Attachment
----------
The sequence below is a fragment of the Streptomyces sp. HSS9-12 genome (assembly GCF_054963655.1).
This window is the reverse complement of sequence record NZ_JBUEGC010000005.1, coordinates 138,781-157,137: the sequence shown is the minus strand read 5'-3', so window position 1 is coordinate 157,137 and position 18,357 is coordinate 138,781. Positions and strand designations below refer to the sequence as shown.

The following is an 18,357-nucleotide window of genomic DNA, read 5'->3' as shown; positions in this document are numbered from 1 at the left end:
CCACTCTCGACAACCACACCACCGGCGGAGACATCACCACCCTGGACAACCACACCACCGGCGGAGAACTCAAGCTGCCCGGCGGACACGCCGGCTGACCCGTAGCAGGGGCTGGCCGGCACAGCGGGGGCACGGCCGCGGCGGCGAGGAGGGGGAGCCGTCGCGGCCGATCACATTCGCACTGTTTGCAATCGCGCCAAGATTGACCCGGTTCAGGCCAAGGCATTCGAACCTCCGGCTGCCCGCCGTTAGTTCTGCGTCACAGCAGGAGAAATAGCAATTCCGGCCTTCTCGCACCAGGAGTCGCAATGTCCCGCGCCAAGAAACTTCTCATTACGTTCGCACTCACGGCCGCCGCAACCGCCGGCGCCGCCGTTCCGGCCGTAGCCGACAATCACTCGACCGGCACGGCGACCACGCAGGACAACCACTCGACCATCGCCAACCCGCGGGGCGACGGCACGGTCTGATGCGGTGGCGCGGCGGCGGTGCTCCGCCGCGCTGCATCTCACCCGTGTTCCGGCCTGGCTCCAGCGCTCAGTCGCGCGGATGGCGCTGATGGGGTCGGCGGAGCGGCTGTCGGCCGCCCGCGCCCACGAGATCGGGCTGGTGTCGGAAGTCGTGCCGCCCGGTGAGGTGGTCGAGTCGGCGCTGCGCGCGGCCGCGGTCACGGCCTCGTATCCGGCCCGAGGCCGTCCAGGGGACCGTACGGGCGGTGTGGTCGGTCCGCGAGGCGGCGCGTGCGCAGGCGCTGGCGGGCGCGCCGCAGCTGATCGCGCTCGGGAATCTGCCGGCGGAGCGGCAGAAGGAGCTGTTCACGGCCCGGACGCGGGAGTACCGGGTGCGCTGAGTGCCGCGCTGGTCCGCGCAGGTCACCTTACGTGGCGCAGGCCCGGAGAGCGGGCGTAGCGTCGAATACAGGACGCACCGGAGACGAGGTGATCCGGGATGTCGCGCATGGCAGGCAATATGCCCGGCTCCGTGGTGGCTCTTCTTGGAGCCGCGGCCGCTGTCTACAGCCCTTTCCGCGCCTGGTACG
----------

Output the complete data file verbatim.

The sequence below is a fragment of the Streptomyces sp. HSS9-12 genome (assembly GCF_054963655.1).
This window is the reverse complement of sequence record NZ_JBUEGC010000005.1, coordinates 138,781-157,137: the sequence shown is the minus strand read 5'-3', so window position 1 is coordinate 157,137 and position 18,357 is coordinate 138,781. Positions and strand designations below refer to the sequence as shown.

The following is an 18,357-nucleotide window of genomic DNA, read 5'->3' as shown; positions in this document are numbered from 1 at the left end:
CCACTCTCGACAACCACACCACCGGCGGAGACATCACCACCCTGGACAACCACACCACCGGCGGAGAACTCAAGCTGCCCGGCGGACACGCCGGCTGACCCGTAGCAGGGGCTGGCCGGCACAGCGGGGGCACGGCCGCGGCGGCGAGGAGGGGGAGCCGTCGCGGCCGATCACATTCGCACTGTTTGCAATCGCGCCAAGATTGACCCGGTTCAGGCCAAGGCATTCGAACCTCCGGCTGCCCGCCGTTAGTTCTGCGTCACAGCAGGAGAAATAGCAATTCCGGCCTTCTCGCACCAGGAGTCGCAATGTCCCGCGCCAAGAAACTTCTCATTACGTTCGCACTCACGGCCGCCGCAACCGCCGGCGCCGCCGTTCCGGCCGTAGCCGACAATCACTCGACCGGCACGGCGACCACGCAGGACAACCACTCGACCATCGCCAACCCGCGGGGCGACGGCACGGTCTGATGCGGTGGCGCGGCGGCGGTGCTCCGCCGCGCTGCATCTCACCCGTGTTCCGGCCTGGCTCCAGCGCTCAGTCGCGCGGATGGCGCTGATGGGGTCGGCGGAGCGGCTGTCGGCCGCCCGCGCCCACGAGATCGGGCTGGTGTCGGAAGTCGTGCCGCCCGGTGAGGTGGTCGAGTCGGCGCTGCGCGCGGCCGCGGTCACGGCCTCGTATCCGGCCCGAGGCCGTCCAGGGGACCGTACGGGCGGTGTGGTCGGTCCGCGAGGCGGCGCGTGCGCAGGCGCTGGCGGGCGCGCCGCAGCTGATCGCGCTCGGGAATCTGCCGGCGGAGCGGCAGAAGGAGCTGTTCACGGCCCGGACGCGGGAGTACCGGGTGCGCTGAGTGCCGCGCTGGTCCGCGCAGGTCACCTTACGTGGCGCAGGCCCGGAGAGCGGGCGTAGCGTCGAATACAGGACGCACCGGAGACGAGGTGATCCGGGATGTCGCGCATGGCAGGCAATATGCCCGGCTCCGTGGTGGCTCTTCTTGGAGCCGCGGCCGCTGTCTACAGCCCTTTCCGCGCCTGGTACG